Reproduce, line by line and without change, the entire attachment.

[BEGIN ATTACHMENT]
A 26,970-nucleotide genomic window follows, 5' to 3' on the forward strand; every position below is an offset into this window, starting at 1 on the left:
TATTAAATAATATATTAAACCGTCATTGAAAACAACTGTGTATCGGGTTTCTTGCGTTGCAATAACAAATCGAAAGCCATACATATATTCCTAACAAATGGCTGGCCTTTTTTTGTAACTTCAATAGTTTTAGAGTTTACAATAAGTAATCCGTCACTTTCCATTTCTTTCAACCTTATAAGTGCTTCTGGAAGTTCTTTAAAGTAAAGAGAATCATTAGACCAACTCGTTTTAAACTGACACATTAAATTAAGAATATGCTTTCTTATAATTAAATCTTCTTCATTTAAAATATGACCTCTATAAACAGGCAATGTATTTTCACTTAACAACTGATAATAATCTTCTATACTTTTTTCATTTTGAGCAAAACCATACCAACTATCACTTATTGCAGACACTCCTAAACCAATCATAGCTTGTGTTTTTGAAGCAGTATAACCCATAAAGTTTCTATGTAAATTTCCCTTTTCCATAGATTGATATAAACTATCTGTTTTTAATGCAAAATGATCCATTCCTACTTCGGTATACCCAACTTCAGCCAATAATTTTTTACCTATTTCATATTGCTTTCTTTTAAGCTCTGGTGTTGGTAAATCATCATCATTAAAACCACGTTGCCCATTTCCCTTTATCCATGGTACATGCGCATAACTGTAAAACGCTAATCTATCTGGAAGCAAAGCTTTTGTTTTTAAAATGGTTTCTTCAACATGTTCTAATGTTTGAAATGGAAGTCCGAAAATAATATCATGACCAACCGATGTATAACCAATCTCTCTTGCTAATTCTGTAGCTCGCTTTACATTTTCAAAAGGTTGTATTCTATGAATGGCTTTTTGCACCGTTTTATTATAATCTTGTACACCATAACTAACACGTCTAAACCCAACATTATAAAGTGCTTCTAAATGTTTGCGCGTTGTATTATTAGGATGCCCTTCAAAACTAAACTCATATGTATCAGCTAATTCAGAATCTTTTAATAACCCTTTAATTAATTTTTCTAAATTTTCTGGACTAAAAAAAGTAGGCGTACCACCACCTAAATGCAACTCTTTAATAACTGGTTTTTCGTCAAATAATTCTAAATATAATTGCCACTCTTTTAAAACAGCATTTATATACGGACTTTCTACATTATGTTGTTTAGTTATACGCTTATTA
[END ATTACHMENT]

A 26,970-nucleotide genomic window follows, 5' to 3' on the forward strand; every position below is an offset into this window, starting at 1 on the left:
TATTAAATAATATATTAAACCGTCATTGAAAACAACTGTGTATCGGGTTTCTTGCGTTGCAATAACAAATCGAAAGCCATACATATATTCCTAACAAATGGCTGGCCTTTTTTTGTAACTTCAATAGTTTTAGAGTTTACAATAAGTAATCCGTCACTTTCCATTTCTTTCAACCTTATAAGTGCTTCTGGAAGTTCTTTAAAGTAAAGAGAATCATTAGACCAACTCGTTTTAAACTGACACATTAAATTAAGAATATGCTTTCTTATAATTAAATCTTCTTCATTTAAAATATGACCTCTATAAACAGGCAATGTATTTTCACTTAACAACTGATAATAATCTTCTATACTTTTTTCATTTTGAGCAAAACCATACCAACTATCACTTATTGCAGACACTCCTAAACCAATCATAGCTTGTGTTTTTGAAGCAGTATAACCCATAAAGTTTCTATGTAAATTTCCCTTTTCCATAGATTGATATAAACTATCTGTTTTTAATGCAAAATGATCCATTCCTACTTCGGTATACCCAACTTCAGCCAATAATTTTTTACCTATTTCATATTGCTTTCTTTTAAGCTCTGGTGTTGGTAAATCATCATCATTAAAACCACGTTGCCCATTTCCCTTTATCCATGGTACATGCGCATAACTGTAAAACGCTAATCTATCTGGAAGCAAAGCTTTTGTTTTTAAAATGGTTTCTTCAACATGTTCTAATGTTTGAAATGGAAGTCCGAAAATAATATCATGACCAACCGATGTATAACCAATCTCTCTTGCTAATTCTGTAGCTCGCTTTACATTTTCAAAAGGTTGTATTCTATGAATGGCTTTTTGCACCGTTTTATTATAATCTTGTACACCATAACTAACACGTCTAAACCCAACATTATAAAGTGCTTCTAAATGTTTGCGCGTTGTATTATTAGGATGCCCTTCAAAACTAAACTCATATGTATCAGCTAATTCAGAATCTTTTAATAACCCTTTAATTAATTTTTCTAAATTTTCTGGACTAAAAAAAGTAGGCGTACCACCACCTAAATGCAACTCTTTAATAACTGGTTTTTCGTCAAATAATTCTAAATATAATTGCCACTCTTTTAAAACAGCATTTATATACGGACTTTCTACATTATGTTGTTTAGTTATACGCTTATTA